I have always had to go deeply into my own rage in order to bring it into the light to heal. If I don't allow myself to feel the rage, I cannot heal either myself or others. Not allowing myself to feel it is like clamping a lid on a boiling pot of water. Eventually, it boils over in uncontrolled ways.

Feeling the rage does not mean acting it out against others. But what then do we do with this powerful emotion?

When my husband refused to leave his mistress for the sake of our children and the woman who lovingly bore his seed, at first I felt shock, disbelief, and deep numbing pain. I sobbed at night for hours. Then suddenly the pain transformed into rage. I felt disrespected and betrayed, not only by the man I had married and trusted, but also by the woman I had once believed was my best friend. I deserved so much better, as did our children. Together, my husband and his mistress had relegated me to nothing more than a convenient maid, cook and babysitter. I felt used without my consent so that they could go off and play.

I felt like going out, buying a gun, and killing them both, but I didn't want to spend the rest of my life in jail nor did I want to leave my children orphans. What was I to do with this boiling rage which had suddenly appeared in my life? I had tough moral choices to make.

Rage serves valuable spiritual purposes.

One, for me, was the release of self-righteousness. I knew from personal experience how it felt to want to murder. If I were capable of murder, how could I ever judge another going through this traumatic inner struggle?

A second was the realization that rage was a messenger. It was telling me I needed to grow and change. But how?

Change does not mean getting rid of rage. Change means transforming rage into constructive action that supports values of fairness, safety, justice, mutual respect, and courage.

The children and I had needed my husband's financial and emotional support and protection while the children were growing up. He had abandoned us all. I had no choice but to learn how to protect both myself and our children as well as I could.

I divorced my husband, dropped his surname, went back into the job market, fought for half of our assets in court, took care of our children as well as I could, applied to law school, graduated cum laude, and was offered a position as an associate attorney with a large Atlantic City law firm. Later, I opened my own law practice.

Ultimately, my rage transformed into a deeper understanding of what the Buddhist Eightfold Path calls "right action." There is conduct that supports human cooperation, respect, love, justice, harmony, abundance, and peace, as well as conduct that disrupts them. "Right action" supports the values we all cherish. Everybody wins. This is the arena of morals, ethics, and the Christian Ten Commandments. Committing adultery destroys marriages and families.

This is not a path I desired. Rather, it seems to have chosen me, and yes, it has been challenging and a constant overcoming.

I have had to learn to stop enabling injustice without myself being unjust, stop enabling disrespect without being disrespectful, stop enabling abuse, control, and manipulation without myself becoming abusive, controlling, and manipulative. I have had to learn to be very transparent in expressing my needs and offering support to others.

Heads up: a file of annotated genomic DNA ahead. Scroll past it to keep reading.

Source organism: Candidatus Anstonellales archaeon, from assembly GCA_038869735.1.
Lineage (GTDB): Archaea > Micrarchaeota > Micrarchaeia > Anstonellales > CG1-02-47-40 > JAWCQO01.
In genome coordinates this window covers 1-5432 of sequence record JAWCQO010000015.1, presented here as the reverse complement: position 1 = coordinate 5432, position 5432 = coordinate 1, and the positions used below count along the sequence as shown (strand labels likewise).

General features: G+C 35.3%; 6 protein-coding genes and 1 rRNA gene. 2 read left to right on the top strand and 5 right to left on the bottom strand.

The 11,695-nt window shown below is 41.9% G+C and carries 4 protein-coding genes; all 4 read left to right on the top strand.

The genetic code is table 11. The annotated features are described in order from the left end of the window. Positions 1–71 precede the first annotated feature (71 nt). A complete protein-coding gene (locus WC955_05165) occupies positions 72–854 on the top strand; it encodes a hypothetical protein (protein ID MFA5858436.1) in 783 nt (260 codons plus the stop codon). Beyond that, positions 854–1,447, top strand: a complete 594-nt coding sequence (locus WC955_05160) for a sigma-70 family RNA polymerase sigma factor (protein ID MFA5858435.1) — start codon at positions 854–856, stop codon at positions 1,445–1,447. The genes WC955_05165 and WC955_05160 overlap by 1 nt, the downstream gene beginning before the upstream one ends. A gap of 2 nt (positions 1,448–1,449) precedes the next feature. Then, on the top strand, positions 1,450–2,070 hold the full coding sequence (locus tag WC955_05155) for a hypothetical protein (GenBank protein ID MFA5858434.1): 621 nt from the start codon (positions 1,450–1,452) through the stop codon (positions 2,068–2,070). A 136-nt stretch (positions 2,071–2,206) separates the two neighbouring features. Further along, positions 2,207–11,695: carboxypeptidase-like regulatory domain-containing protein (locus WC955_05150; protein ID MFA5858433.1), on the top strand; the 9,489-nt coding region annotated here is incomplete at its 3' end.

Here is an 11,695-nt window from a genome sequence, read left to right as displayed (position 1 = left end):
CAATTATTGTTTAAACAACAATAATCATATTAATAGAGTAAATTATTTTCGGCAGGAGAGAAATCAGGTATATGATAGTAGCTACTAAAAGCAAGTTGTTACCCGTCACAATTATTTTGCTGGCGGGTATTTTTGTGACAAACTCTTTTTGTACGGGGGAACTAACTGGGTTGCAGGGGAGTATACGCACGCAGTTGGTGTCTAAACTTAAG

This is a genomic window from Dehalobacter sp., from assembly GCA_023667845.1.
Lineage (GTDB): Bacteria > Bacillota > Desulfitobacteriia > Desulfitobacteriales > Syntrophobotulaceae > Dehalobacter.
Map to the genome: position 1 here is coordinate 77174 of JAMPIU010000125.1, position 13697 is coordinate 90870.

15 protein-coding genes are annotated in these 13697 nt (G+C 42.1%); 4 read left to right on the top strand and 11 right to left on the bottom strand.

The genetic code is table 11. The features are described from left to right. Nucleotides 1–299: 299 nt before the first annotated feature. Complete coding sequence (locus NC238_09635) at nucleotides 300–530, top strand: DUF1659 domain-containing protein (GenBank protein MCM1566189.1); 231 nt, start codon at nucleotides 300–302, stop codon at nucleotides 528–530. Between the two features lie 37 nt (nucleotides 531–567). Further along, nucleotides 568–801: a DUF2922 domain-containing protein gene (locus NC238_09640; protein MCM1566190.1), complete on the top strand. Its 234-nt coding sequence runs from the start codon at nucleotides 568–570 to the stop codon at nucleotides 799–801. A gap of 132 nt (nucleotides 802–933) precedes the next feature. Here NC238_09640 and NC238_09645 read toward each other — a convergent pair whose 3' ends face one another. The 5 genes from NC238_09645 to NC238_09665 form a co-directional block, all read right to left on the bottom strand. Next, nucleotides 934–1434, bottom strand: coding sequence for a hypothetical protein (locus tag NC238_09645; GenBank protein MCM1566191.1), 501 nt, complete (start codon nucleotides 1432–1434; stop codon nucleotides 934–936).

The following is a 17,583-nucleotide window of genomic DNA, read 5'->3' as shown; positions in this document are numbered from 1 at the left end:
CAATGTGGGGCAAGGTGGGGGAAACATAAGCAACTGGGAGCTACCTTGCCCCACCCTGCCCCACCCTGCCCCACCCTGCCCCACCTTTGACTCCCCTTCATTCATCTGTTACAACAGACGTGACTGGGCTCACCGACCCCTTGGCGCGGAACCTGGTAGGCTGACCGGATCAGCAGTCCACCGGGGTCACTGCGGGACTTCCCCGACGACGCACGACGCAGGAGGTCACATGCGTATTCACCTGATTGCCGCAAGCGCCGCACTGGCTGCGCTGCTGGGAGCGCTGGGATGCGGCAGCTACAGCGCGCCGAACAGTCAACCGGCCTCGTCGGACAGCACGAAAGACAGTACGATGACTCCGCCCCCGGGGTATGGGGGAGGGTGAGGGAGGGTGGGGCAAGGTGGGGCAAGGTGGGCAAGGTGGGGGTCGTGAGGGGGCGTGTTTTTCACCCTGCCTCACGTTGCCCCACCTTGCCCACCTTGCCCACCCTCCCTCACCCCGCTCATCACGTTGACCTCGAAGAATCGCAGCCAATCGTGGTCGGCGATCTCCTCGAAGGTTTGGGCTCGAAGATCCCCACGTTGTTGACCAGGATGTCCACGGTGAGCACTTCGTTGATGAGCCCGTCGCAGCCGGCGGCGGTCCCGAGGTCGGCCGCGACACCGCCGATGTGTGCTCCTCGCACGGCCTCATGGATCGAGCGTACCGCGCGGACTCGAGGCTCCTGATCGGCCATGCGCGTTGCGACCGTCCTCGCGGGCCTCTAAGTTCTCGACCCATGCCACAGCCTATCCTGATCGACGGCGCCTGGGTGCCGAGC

I have also had to learn to be just, respectful, loving, forgiving, and grateful toward myself so that I know how to be just, respectful, loving, forgiving, and grateful toward others. I have had to walk out of many unjust, disrespectful, and abusive relationships to protect my own soul and sanity. Only then have I been able to re-engage these same people from a more expanded, deeper, and transformed awareness.

Under no circumstances do I believe others are evil. Their intentions, in ignorance and lack of awareness, are simply directed toward goals that serve only themselves at the expense of others. They have their own spiritual lessons to learn, their own karma to live.

Is this the path of the spiritual warrior? Are we all spiritual warriors, grappling with the rage within so that we can transform it into passionate purpose?

Author's Bio: 

Dr. Janet Smith Warfield
Ordinary words, extraordinary insights

• Retired attorney, mystic, and bodhisattva
• Author of "Shift: Change Your Words, Change Your World"
o Amazon Best Seller
o 2008 Indie Next Generation Book Award - Best New Age Non-Fiction
• Included in:
o Lawyers as Peacemakers: Practicing Holistic, Problem-Solving Law
Best Seller published by The American Bar Association, April 2010
o 50 Great Writers You Should Be Reading
Available at www.TheAuthorsShow.com
• Winner - 2008 Coalition of Visionary Resources Best Website Award, www.wordsculptures.com
• Barbara Marx Hubbard Agents of Conscious Evolution Mentor
• Vistar Circle facilitator. See www.vistarfoundation.org.
• Conscious Evolution Coaching Circle Leader. See http://bit.ly/17ZEbnQ
• Doctoral candidate in Wisdom Studies at Wisdom University. See www.wisdonuniversity.org

Dr. Janet Smith Warfield serves wisdom-seekers who want understanding and clarity so they can live peaceful, powerful, prosperous lives. Through her unique combination of holistic, creative, right-brain transformational experiences and 22 years of rigorous, left-brain law practice, she has learned how to sculpt words in atypical ways to shift her listeners into experiences beyond words, transforming turmoil into inner peace. To learn more, see www.janetsmithwarfield.com, www.wordsculptures.com and www.wordsculpturespublishing.com.